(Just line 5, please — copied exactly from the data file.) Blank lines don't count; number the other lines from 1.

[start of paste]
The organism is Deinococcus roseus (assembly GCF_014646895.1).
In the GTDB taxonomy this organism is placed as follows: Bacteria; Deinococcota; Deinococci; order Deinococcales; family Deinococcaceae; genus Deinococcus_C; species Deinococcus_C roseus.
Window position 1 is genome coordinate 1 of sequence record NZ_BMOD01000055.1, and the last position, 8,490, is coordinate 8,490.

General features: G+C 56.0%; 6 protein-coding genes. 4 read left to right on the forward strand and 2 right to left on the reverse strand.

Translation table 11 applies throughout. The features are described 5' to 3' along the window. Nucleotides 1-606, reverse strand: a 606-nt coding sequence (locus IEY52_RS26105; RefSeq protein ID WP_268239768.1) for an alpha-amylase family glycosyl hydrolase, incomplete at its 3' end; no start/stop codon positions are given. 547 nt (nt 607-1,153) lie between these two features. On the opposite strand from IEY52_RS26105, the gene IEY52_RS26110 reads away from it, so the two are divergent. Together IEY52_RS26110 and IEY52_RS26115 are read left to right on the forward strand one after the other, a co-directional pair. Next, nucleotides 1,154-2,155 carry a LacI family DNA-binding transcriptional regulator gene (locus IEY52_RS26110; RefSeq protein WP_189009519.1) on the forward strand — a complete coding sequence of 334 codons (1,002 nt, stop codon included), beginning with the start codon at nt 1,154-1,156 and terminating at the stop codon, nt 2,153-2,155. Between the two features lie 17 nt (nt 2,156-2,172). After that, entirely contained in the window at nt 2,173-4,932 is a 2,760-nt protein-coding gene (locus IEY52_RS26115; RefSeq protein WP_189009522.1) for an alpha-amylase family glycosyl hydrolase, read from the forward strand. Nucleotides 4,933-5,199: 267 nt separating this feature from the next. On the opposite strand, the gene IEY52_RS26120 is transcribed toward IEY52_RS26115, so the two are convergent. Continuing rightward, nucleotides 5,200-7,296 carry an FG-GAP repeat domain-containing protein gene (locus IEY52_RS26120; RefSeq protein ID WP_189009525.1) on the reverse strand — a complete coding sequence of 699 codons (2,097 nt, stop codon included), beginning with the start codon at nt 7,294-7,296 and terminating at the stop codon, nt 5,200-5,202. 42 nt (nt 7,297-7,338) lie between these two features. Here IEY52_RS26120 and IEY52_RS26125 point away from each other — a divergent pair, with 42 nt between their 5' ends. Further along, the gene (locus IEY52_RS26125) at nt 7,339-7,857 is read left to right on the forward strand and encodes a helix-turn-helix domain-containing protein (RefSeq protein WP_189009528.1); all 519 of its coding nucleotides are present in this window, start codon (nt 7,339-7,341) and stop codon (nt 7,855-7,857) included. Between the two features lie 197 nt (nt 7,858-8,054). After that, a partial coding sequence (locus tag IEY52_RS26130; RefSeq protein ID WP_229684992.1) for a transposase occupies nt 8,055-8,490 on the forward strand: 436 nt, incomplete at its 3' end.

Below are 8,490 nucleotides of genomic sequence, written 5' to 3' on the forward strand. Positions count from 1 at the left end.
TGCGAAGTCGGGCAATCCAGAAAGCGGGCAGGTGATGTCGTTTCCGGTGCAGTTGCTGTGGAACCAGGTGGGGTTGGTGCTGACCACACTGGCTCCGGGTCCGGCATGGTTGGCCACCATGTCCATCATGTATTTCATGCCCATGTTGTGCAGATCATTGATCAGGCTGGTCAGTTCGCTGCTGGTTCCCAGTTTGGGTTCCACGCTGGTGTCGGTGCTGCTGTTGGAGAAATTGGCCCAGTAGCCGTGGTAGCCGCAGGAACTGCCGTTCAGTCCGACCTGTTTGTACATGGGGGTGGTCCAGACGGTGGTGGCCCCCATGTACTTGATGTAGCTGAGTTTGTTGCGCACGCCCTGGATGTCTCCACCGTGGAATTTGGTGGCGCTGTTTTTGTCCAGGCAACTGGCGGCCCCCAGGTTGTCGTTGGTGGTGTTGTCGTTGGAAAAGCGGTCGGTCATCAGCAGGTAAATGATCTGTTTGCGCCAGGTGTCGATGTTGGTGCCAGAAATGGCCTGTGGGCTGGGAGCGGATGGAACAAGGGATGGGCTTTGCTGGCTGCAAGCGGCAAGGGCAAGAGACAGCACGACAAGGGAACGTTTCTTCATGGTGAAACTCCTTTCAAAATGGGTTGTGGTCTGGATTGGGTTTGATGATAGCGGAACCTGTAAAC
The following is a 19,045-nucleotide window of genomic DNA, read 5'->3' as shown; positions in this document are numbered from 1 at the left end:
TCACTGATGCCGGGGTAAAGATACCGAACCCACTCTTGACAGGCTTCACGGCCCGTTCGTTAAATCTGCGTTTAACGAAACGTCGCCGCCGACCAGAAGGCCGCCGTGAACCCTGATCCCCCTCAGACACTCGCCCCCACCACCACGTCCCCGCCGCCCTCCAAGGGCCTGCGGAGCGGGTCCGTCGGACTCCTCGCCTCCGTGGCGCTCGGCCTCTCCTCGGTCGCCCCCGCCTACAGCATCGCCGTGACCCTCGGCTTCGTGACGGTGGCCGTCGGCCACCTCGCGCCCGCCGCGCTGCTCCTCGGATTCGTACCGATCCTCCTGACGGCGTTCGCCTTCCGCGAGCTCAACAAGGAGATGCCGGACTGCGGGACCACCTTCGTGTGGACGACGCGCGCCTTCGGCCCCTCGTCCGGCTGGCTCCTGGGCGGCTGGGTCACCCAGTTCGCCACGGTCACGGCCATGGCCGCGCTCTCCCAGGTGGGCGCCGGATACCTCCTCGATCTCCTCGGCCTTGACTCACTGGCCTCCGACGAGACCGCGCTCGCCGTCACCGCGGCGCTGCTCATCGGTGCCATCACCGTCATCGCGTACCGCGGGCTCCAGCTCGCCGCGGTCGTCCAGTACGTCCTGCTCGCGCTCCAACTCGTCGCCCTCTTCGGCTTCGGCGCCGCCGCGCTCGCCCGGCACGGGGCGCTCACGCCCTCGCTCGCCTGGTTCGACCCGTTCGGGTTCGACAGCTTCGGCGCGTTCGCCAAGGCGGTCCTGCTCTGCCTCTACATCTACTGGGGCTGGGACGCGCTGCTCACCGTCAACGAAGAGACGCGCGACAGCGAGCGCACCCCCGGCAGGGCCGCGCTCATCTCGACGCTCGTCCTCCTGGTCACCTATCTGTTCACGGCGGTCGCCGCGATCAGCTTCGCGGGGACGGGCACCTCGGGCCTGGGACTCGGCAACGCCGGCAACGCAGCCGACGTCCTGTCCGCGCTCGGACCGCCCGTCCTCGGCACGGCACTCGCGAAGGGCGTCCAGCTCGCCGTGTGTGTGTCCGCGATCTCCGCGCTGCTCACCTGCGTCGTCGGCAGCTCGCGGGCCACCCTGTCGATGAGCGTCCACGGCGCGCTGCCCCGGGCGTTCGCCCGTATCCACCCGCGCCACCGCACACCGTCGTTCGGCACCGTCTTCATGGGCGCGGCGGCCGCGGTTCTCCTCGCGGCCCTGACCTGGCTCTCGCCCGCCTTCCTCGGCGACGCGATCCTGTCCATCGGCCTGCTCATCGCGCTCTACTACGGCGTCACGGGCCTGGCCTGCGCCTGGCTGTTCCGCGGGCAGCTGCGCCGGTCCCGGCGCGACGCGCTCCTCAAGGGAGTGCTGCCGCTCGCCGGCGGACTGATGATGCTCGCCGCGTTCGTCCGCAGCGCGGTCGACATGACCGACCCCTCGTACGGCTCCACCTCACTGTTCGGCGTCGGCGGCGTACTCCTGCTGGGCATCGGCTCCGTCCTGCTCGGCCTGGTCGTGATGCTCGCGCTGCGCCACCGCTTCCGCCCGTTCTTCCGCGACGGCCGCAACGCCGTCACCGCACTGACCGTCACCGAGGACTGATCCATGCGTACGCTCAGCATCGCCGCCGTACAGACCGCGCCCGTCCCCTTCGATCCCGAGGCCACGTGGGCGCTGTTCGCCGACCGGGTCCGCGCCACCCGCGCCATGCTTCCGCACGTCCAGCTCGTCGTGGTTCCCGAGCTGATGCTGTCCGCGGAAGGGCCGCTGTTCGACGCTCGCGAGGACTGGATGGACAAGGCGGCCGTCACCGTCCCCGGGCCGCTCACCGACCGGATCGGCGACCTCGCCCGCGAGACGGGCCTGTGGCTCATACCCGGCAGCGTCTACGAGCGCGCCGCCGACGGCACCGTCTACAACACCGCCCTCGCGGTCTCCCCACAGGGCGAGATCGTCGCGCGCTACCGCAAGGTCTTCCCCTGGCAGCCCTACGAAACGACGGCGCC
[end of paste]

Translation table 11 applies throughout. The features are described 5' to 3' along the window. Nucleotides 1-606, reverse strand: a 606-nt coding sequence (locus IEY52_RS26105; RefSeq protein ID WP_268239768.1) for an alpha-amylase family glycosyl hydrolase, incomplete at its 3' end; no start/stop codon positions are given. 547 nt (nt 607-1,153) lie between these two features. On the opposite strand from IEY52_RS26105, the gene IEY52_RS26110 reads away from it, so the two are divergent. Together IEY52_RS26110 and IEY52_RS26115 are read left to right on the forward strand one after the other, a co-directional pair. Next, nucleotides 1,154-2,155 carry a LacI family DNA-binding transcriptional regulator gene (locus IEY52_RS26110; RefSeq protein WP_189009519.1) on the forward strand — a complete coding sequence of 334 codons (1,002 nt, stop codon included), beginning with the start codon at nt 1,154-1,156 and terminating at the stop codon, nt 2,153-2,155. Between the two features lie 17 nt (nt 2,156-2,172). After that, entirely contained in the window at nt 2,173-4,932 is a 2,760-nt protein-coding gene (locus IEY52_RS26115; RefSeq protein WP_189009522.1) for an alpha-amylase family glycosyl hydrolase, read from the forward strand. Nucleotides 4,933-5,199: 267 nt separating this feature from the next. On the opposite strand, the gene IEY52_RS26120 is transcribed toward IEY52_RS26115, so the two are convergent. Continuing rightward, nucleotides 5,200-7,296 carry an FG-GAP repeat domain-containing protein gene (locus IEY52_RS26120; RefSeq protein ID WP_189009525.1) on the reverse strand — a complete coding sequence of 699 codons (2,097 nt, stop codon included), beginning with the start codon at nt 7,294-7,296 and terminating at the stop codon, nt 5,200-5,202. 42 nt (nt 7,297-7,338) lie between these two features. Here IEY52_RS26120 and IEY52_RS26125 point away from each other — a divergent pair, with 42 nt between their 5' ends. Further along, the gene (locus IEY52_RS26125) at nt 7,339-7,857 is read left to right on the forward strand and encodes a helix-turn-helix domain-containing protein (RefSeq protein WP_189009528.1); all 519 of its coding nucleotides are present in this window, start codon (nt 7,339-7,341) and stop codon (nt 7,855-7,857) included. Between the two features lie 197 nt (nt 7,858-8,054). After that, a partial coding sequence (locus tag IEY52_RS26130; RefSeq protein ID WP_229684992.1) for a transposase occupies nt 8,055-8,490 on the forward strand: 436 nt, incomplete at its 3' end.